I am aware that it is commonly held as a fact by most writers that sculpture, as well as painting, was naturally discovered originally by the people of Egypt, and also that there are others who attribute to the Chaldeans the first rough carvings of statues and the first reliefs. In like manner there are those who credit the Greeks with the invention of the brush and of colouring. But it is my opinion that design, which is the creative principle in both arts, came into existence at the time of the origin of all things. When the Most High created the world and adorned the heavens with shining lights, His perfect intellect passing through the limpid air and alighting on the solid earth, formed man, thus disclosing the first form of sculpture and painting in the charming invention of things. Who will deny that from this man, as from a living example, the ideas of statues and sculpture, and the questions of pose and of outline, first took form; and from the first pictures, whatever they may have been, arose the first ideas of grace, unity, and the discordant concords made by the play of lights and shadows? Thus the first model from which the first image of man arose was a lump of earth, and not without reason, for the Divine Architect of time and of nature, being all perfection, wished to demonstrate, in the imperfection of His materials, what could be done to improve them, just as good sculptors and painters are in the habit of doing, when, by adding additional touches and removing blemishes, they bring their imperfect sketches to such a state of completion and of perfection as they desire. God also endowed man with a bright flesh colour, and the same shades may be drawn from the earth, which supplies materials to counterfeit everything which occurs in painting. It is indeed true that it is impossible to feel absolutely certain as to what steps men took for the imitation of the beautiful works of Nature in these arts before the flood, although it appears, most probable that even then they practised all manner of painting and sculpture; for Bel, son of the proud Nimrod, about 200 years after the flood, had a statue made, from which idolatry afterwards arose; and his celebrated daughter-in-law, Semiramis, queen of Babylon, in the building of that city, introduced among the ornaments there coloured representations from life of divers kinds of animals, as well as of herself and of her husband Ninus, with the bronze statues of her father, her mother-in-law, and her great-grandmother, as Diodorus relates, calling them Jove, Juno, and Ops—Greek names, which did not then exist. It was, perhaps, from these statues that the Chaldeans learned to make the images of their gods. It is recorded in Genesis how 150 years later, when Rachel was fleeing from Mesopotamia with her husband Jacob, she stole the idols of her father Laban. Nor were the Chaldeans singular in making statues, for the Egyptians also had theirs, devoting great pains to those arts, as is shown by the marvellous tomb of that king of remote antiquity, Osimandyas, described at length by Diodorus, and, as the severe command of Moses proves, when, on leaving Egypt, he gave orders that no images should be made to God, upon pain of death. Moses also, after having ascended the Mount, and having found a golden calf manufactured and adored by his people, was greatly troubled at seeing divine honours accorded to the image of a beast; so that he not only broke it to powder, but, in the punishment of so great a fault, caused the Levites to put to death many thousands of the false Israelites who had committed this idolatry. But as the sin consisted in adoring idols and not in making them, it is written in Exodus that the art of design and of making statues, not only in marble but in all kinds of metal, was given by the mouth of God himself to Bezaleel, of the tribe of Judah, and to Aholiab, of the tribe of Dan, who made the two cherubim of gold, the candles, the veil, and the borders of the sacerdotal vestments, together with a number of other beautiful things in the tabernacle, for no other purpose than that people should put them on for their own adornment and delight. From the things seen before the flood, the pride of man found the means to make statues of those who wished their fame in the world to be immortal; and the Greeks, who give a different origin to this, say that the Ethiopians found the first statues, according to Diodorus, the Egyptians imitated these, while the Greeks followed the Egyptians. From this time until Homer's day it is clear that sculpture and painting were perfect, as we may see from the description of Achilles' shield by that divine poet, who represents it with such skill that the image of it is presented to our minds as clearly as if we had seen the thing itself. Lactantius Firmianus attributes the credit of the invention to Prometheus, who like God formed the human form out of dust. But according to Pliny this art was introduced into Egypt by Gyges of Lydia, who on seeing his shadow cast by the fire, at once drew a representation of himself on the wall with a piece of coal. For some time after that it was the custom to draw in outline only, without any colouring, Pliny again being our authority. This was afterwards introduced by Philocles of Egypt with considerable pains, and also by Cleanthes and Ardices of Corinth and by Telephanes of Sicyon. Cleophantes of Corinth was the first of the Greeks to use colours, and Apollodorus was the first to introduce the brush. Polignotus of Thasos, Zeuxis and Timagoras of Chalcis, Pythia and Aglaphon followed them, all most celebrated, and after them came the renowned Apelles who was so highly esteemed and honoured for his skill by Alexander the Great, for his wonderful delineation of Calumny and Favour, as Lucian relates. Almost all the painters and sculptors were of high excellence, being frequently endowed by heaven, not only with the additional gift of poetry, as we read in Pacuvius, but also with that of philosophy. Metrodorus is an instance in point, for he was equally skilled as a philosopher and as a painter, and when Apelles was sent by the Athenians to Paulus Emilius to adorn his triumph he remained to teach philosophy to the general's sons. Sculpture was thus generally practised in Greece, where there flourished a number of excellent artists, among them being Phidias of Athens, Praxiteles and Polycletus, very great masters. Lysippus and Pyrgoteles who were of considerable skill in engraving, and Pygmalion in ivory carving in relief, it being recorded of him that he obtained life by his prayers for the figure of a maid carved by him. The ancient Greeks and Romans also honoured and rewarded painting, since they granted the citizenship and very liberal gifts to those who excelled in this art. Painting flourished in Rome to such an extent that Fabius gave a name to his house, subscribing himself in the beautiful things he did in the temple of safety as Fabius the painter. By public decree slaves were prohibited from practising painting, and so much honour was continually afforded by the people to the art and to artists that rare works were sent to Rome among the spoils to appear in the triumphs; excellent artists who were slaves obtained their liberty and received notable rewards from the republic. The Romans bore such a reverence for the art that when the city of Syracuse was sacked Marcellus gave orders that his men should treat with respect a famous artist there, and also that they should be careful not to set fire to a quarter in which there was a very fine picture. This was afterwards carried to Rome to adorn his triumph. To that city in the course of time almost all the spoils of the world were brought, and the artists themselves gathered there beside these excellent works. By such means Rome became an exceedingly beautiful city, more richly adorned by the statues of foreign artists than by those made by natives. It is known that in the little island city of Rhodes there were more than 30,000 statues, in bronze and marble, nor did the Athenians possess less, while those of Olympus and Delphi were more numerous still, and those of Corinth were without number, all being most beautiful and of great price. Does not every one know how Nicomedes, king of Lycia, expended almost all the wealth of his people owing to his passion for a Venus by the hand of Praxiteles? Did not Attalus do the same? who without an afterthought expended more than 6000 sesterces to have a picture of Bacchus painted by Aristides. This picture was placed by Lucius Mummius, with great pomp to adorn Rome, in the temple of Ceres. But although the nobility of this art was so highly valued, it is uncertain to whom it owes its origin. As I have already said, it is found in very ancient times among the Chaldeans, some attribute the honour to the Ethiopians, while the Greeks claim it for themselves. Besides this there is good reason for supposing that the Tuscans may have had it earlier, as our own Leon Batista Alberti asserts, and weighty evidence in favour of this view is supplied by the marvellous tomb of Porsena at Chiusi, where not long ago some tiles of terracotta were found under the ground, between the walls of the Labyrinth, containing some figures in half-relief, so excellent and so delicately fashioned that it is easy to see that art was not in its infancy at that time, for to judge by the perfection of these specimens it was nearer its zenith than its origin. Evidence to the same purport is supplied every day by the quantity of pieces of red and black Aretine vases, made about the same time, to judge by the style, with light carvings and small figures and scenes in bas-relief, and a quantity of small round masks, cleverly made by the masters of that age, and which prove the men of the time to have been most skilful and accomplished in that art. Further evidence is afforded by the statues found at Viterbo at the beginning of the pontificate of Alexander VI., showing that sculpture was valued and had advanced to no small state of perfection in Tuscany. Although the time when they were made is not exactly known, yet from the style of the figures and from the manner of the tombs and of the buildings, no less than by the inscriptions in Tuscan letters, it may be conjectured with great reason that they are of great antiquity, and that they were made at a time when such things were highly valued. But what clearer evidence can be desired than the discovery made in our own day in the year 1554 of a bronze figure representing the Chimaera of Bellerophon, during the excavation of the fortifications and walls of Arezzo. This figure exhibits the perfection of the art attained by the Tuscans. Some small letters carved on a paw are presumed, in the absence of a knowledge of the Etruscan language, to give the master's name, and perhaps the date. This figure, on account of its beauty and antiquity, has been placed by Duke Cosimo in a chamber in his palace in the new suite of rooms which contains my paintings of the deeds of Pope Leo X. The Duke also possesses a number of small bronze figures which were found in the same place. But as the antiquity of the works of the Greeks, Ethiopians, Chaldeans, and Tuscans is enveloped in darkness, and because it is necessary in such matters to base one's opinions on conjectures, although these are not so ill founded that one is in danger of going very far astray, yet I think that anyone who will take the trouble to consider the matter carefully will arrive at the same conclusion as I have, that art owes its origin to Nature herself, that this beautiful creation the world supplied the first model, while the original teacher was that divine intelligence which has not only made us superior to the other animals, but like God Himself, if I may venture to say it. In our own time it has been seen, as I hope to show quite shortly, that simple children, roughly brought up in the woods, have begun to draw by themselves aided by the vivacity of their intellect, instructed solely by the example of these beautiful paintings and sculptures of Nature. Much more then is it probable that the first men, being less removed from their divine origin, were more perfect, possessing a brighter intelligence, and that with Nature as a guide, a pure intellect for master, and the lovely world as a model, they originated these noble arts, and by gradually improving them brought them at length, from small beginnings, to perfection. I do not deny that there must have been an originator, since I know quite well that there must have been a beginning at some time, due to some individual. Neither will I deny that it is possible for one person to help another, and to teach and open the way to design, colour, and relief, because I know that our art consists entirely of imitation, first of Nature, and then, as it cannot rise so high of itself, of those things which are produced from the masters with the greatest reputation. But I will say that an attempt to determine the exact identity of such men is a very dangerous task, and the knowledge when gained would probably prove unprofitable, since we have seen the true and original root of all. But the life and fame of artists depend upon their works which are destroyed by time one after the other in the order of their creation. Thus the artists themselves are unknown as there was no one to write about them and could not be, so that this source of knowledge was not granted to posterity. But when writers began to commemorate things made before their time, they were unable to speak of those of which they had seen no notice, so that those who came nearest to these were the last of whom no memorial remains. Thus Homer is by common consent admitted to be the first of the poets, not because there were none before him, for there were although they were not so excellent, and in his own works this is clearly shown, but because all knowledge of these, such as they were, had been lost two thousand years before. But we will now pass over these matters which are too vague on account of their antiquity and we will proceed to deal with clearer questions, namely, the rise of the arts to perfection, their decline and their restoration or rather renaissance, and here we stand on much firmer ground. The practice of the arts began late in Rome, if the first figures were, as reported, the image of Ceres made of the money of Spurius Caasius, who was condemned to death without remorse by his own father, because he was plotting to make himself king. But although the arts of painting and sculpture continued to flourish until the death of the last of the twelve Caesars, yet they did not maintain that perfection and excellence which had characterised them before, as is seen as seen in the buildings of the time. The arts declined steadily from day to day, until at length by a gradual process they entirety lost all perfection of design. Clear testimony to this is afforded by the works in sculpture and architecture produced in Rome in the time of Constantine, notably in the triumphal arch made for him by the Roman people at the Colosseum, where we see, that for lack of good masters not only did they make use of marble works carved in the time of Trajan, but also of spoils brought to Rome from various places. These bas-reliefs, statues, the columns, the cornices and other ornaments which belong to another epoch only serve to expose the defects in those parts of the work which are entirely due to the sculptors of the day and which are most rude. Very rude also are some scenes of small figures in marble under the circles and the pediment, representing victories, while between the side arches there are some rivers also very crude and so poor that they leave one firmly under the impression that the art of sculpture had been in a state of decadence for a long while. Yet the Goths and the other barbarous and foreign nations who combined to destroy all the superior arts in Italy had not then appeared. It is true that architecture suffered less than the other arts of design. The bath erected by Constantine at the entrance of the principal portico of the Lateran contains, in addition to its porphyry columns, capitals carved in marble and beautifully carved double bases taken from elsewhere, the whole composition of the building being very well ordered. On the other hand, the stucco, the mosaic and some incrustations of the walls made by the masters of the time are not equal to those which had been taken away for the most part from the temples of the gods of the heathen, and which Constantine caused to be placed in the same building. Constantine observed the same methods, according to report, with the garden of AEquitius in building the temple which he afterwards endowed and gave to Christian priests. In like manner the magnificent church of S. John Lateran, built by the same emperor, may serve as evidence of the same fact, namely, that sculpture had already greatly declined in his time, because the figures of the Saviour and of the twelve apostles in silver, which he caused to be made, were very base works, executed without art and with very little design. In addition to this, it is only necessary to examine the medals of this emperor, and other statues made by the sculptors of his day, which are now at the Capitol, to clearly perceive how far removed they are from the perfection of the medals and statues of the other emperors, all of which things prove that sculpture had greatly declined long before the coming of the Goths to Italy. Architecture, as I have said, maintained its excellence at a higher though not at the highest level. Nor is this a matter for surprise, since large buildings were almost entirely constructed of spoils, so that it was easy for the architects to imitate the old in making the new, since they had the former continually before their eyes. This was an easier task for them than far the sculptors, as the art of imitating the good figures of the ancients had declined. A good illustration of the truth of this statement is afforded by the church of the chief of the apostles in the Vatican, which is rich in columns, bases, capitals, architraves, cornices, doors and other incrustations and ornaments which were all taken from various places and buildings, erected before that time in very magnificent style. The same remarks apply to S. Croce at Jerusalem, which Constantine erected at the entreaty of his mother, Helena; of S. Lorenzo outside the wall, and of S. Agnesa, built by the same emperor at the request of his daughter Constance. Who also is not aware that the font which served for the baptism of the latter and of one of her sisters, was ornamented with fragments of great antiquity? as were the porphyry pillar carved with beautiful figures and some marble candelabra exquisitely carved with leaves, and some children in bas-relief of extraordinary beauty? In short, by these and many other signs, it is clear that sculpture was in decadence in the time of Constantine, and with it the other superior arts. If anything was required to complete their ruin it was supplied by the departure of Constantine from Rome when he transferred the seat of government to Byzantium, as he took with him to Greece not only all the best sculptors and other artists of the age, such as they were, but also a quantity of statues and other beautiful works of sculpture.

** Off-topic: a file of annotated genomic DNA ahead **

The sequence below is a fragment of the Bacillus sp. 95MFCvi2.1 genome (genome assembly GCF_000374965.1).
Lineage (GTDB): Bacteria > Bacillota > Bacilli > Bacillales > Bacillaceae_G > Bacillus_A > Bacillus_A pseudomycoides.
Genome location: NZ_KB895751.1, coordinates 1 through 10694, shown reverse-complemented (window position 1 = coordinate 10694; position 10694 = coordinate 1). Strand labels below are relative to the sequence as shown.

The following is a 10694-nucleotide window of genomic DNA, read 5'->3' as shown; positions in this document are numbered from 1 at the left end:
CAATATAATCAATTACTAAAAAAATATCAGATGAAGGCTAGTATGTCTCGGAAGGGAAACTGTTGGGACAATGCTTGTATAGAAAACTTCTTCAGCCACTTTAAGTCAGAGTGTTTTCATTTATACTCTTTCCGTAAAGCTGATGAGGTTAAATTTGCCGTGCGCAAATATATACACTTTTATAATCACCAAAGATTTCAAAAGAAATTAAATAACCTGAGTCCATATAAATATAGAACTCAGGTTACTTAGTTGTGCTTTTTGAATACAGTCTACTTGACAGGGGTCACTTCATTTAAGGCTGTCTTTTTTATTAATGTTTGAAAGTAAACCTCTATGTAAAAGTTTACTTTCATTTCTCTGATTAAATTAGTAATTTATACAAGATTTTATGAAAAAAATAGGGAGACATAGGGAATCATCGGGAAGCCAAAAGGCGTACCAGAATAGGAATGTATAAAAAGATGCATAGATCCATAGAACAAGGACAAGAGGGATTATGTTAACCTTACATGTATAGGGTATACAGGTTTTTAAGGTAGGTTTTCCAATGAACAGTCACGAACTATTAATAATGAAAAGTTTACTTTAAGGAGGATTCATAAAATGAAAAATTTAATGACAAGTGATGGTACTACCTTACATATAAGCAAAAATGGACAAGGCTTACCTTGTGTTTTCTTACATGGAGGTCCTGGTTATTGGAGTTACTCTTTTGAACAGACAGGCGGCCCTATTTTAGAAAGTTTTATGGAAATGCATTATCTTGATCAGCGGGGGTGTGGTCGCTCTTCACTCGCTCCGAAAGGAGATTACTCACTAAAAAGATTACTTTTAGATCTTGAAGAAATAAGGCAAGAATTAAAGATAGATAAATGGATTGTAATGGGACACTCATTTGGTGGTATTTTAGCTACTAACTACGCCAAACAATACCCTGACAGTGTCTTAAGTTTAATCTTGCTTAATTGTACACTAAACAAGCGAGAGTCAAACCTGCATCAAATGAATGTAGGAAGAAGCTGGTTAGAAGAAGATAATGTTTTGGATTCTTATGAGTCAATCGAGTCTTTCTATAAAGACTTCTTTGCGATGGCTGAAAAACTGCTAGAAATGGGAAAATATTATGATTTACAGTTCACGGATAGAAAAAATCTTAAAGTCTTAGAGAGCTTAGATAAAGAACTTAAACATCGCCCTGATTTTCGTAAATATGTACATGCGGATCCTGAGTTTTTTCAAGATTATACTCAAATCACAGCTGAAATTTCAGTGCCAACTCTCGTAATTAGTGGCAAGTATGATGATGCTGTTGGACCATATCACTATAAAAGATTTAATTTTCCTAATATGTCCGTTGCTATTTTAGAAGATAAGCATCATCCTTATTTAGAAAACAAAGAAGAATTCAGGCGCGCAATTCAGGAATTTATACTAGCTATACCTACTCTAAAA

After the departure of Constantine, the Caesars whom he left in Italy, were continually building in Rome and elsewhere, endeavouring to make these works as good as possible, but as we see, sculpture, painting and architecture were steadily going from bad to worse. This arose perhaps from the fact that when human affairs begin to decline, they grow steadily worse until the time comes when they can no longer deteriorate any further. In the time of Pope Liberius the architects of the day took considerable pains to produce a masterpiece when they built S. Maria Maggiore, but they were not very happy in the result, because although the building, which is also mostly constructed of spoils, is of very fair proportions, it cannot be denied that, not to speak of other defects, the decoration of the church with stucco and painting above the columns is of very poor design, and that many other things to be seen there leave no doubt as to the degradation of the arts. Many years later, when the Christians were suffering persecution under Julian the Apostate, a church was erected on the Celian Hill to SS. John and Paul, the martyrs, in so inferior a style to the others mentioned above that it is quite clear that at that time, art had all but entirely disappeared. The edifices erected in Tuscany at the same time bear out this view to the fullest extent. The church outside the walls of Arezzo, built to St Donato, bishop of that city, who suffered martyrdom with Hilarion the monk, under the same Julian the Apostate, is in no way superior to the others, and this is only one of many. It cannot be contended that such a state of affairs was due to anything but the lack of good architects, since the church in question, which is still standing, has eight sides, and was built of the spoils of the theatre, colosseum and other buildings erected in Arezzo before it was converted to the Christian faith. No expense has been spared, its columns being of granite and porphyry and variegated marble which, had formerly adorned the ancient buildings. For my own part, I have no doubt, seeing the expense incurred, that if the Aretines had been able to employ better architects they would have produced something marvellous, since what they actually accomplished proves that they spared themselves nothing in order to make this building as magnificent and complete as possible. But as architecture had lost less of its excellence than the other arts, as I have often said before, some good things may be seen there. At the same period the church of S. Maria in Grado was enlarged in honour of St Hilarion, who had lived in the city a long time before he accompanied Donato to receive the palm of martyrdom. But as Fortune, when she has brought men to the top of the wheel, either for amusement or because she repents, usually turns them to the bottom, it came to pass after these things that almost all the barbarian nations rose in divers parts of the world against the Romans, the result being the abasement of that great empire in a short time, and the destruction of everything, notably of Rome herself. That fall involved the complete destruction of the most excellent artists, sculptors, painters and architects who abandoned their profession and were themselves buried and submerged under the debris and ruins of that most celebrated city. The first to go were painting and sculpture, as being arts which served rather for pleasure than for utility, the other art, namely architecture, being necessary and useful for the welfare of the body, continued in use, but not in its perfection and purity. The very memory of painting and sculpture would have speedily disappeared had they not represented before the eyes of the rising generation, the distinguished men of another age. Some of them were commemorated by effigies and by inscriptions placed on public and private buildings, such as amphitheatres, theatres, baths, aqueducts, temples, obelisks, colosseums, pyramids, arches, reservoirs and treasuries, yes, and even on the very tombs. The majority of these were destroyed and obliterated by the barbarians, who had nothing human about them but their shape and name. Among others there were the Visigoths, who having made Alaric their king, invaded Italy and twice sacked Rome without respect for anything. The Vandals who came from Africa with Genseric, their king, did the like. But he, not content with his plunder and booty and the cruelties he inflicted, led into servitude the people there, to their infinite woe, and with them Eudoxia the wife of the Emperor Valentinian, who had only recently been assassinated by his own soldiers. These men had greatly degenerated from the ancient Roman valour, because a great while before, the best of them had all gone to Constantinople with the Emperor Constantine, and those left behind were dissolute and abandoned. Thus true men and every sort of virtue perished at the same time; laws, habits, names and tongues suffered change, and these varied misfortunes, collectively and singly, debased and degraded every fine spirit and every lofty soul. But the most harmful and destructive force which operated against these fine arts was the fervent zeal of the new Christian religion, which, after long and sanguinary strife, had at length vanquished and abolished the old faith of the heathen, by means of a number of miracles and by the sincerity of its acts. Every effort was put forth to remove and utterly extirpate the smaller things from which errors might arise, and thus not only were the marvellous statues, sculptures, paintings, mosaics and ornaments of the false pagan gods destroyed and thrown down, but also the memorials and honours of countless excellent persons, to whose distinguished merits statues and other memorials had been set up by a most virtuous antiquity. Besides all this, in order to build churches for the use of the Christians, not only were the most honoured temples of the idols destroyed, but in order to ennoble and decorate S. Peter's with more ornaments than it then possessed, the mole of Hadrian, now the castle of S. Angelo, was despoiled of its stone columns, as well as of many other things which are now seen in ruins.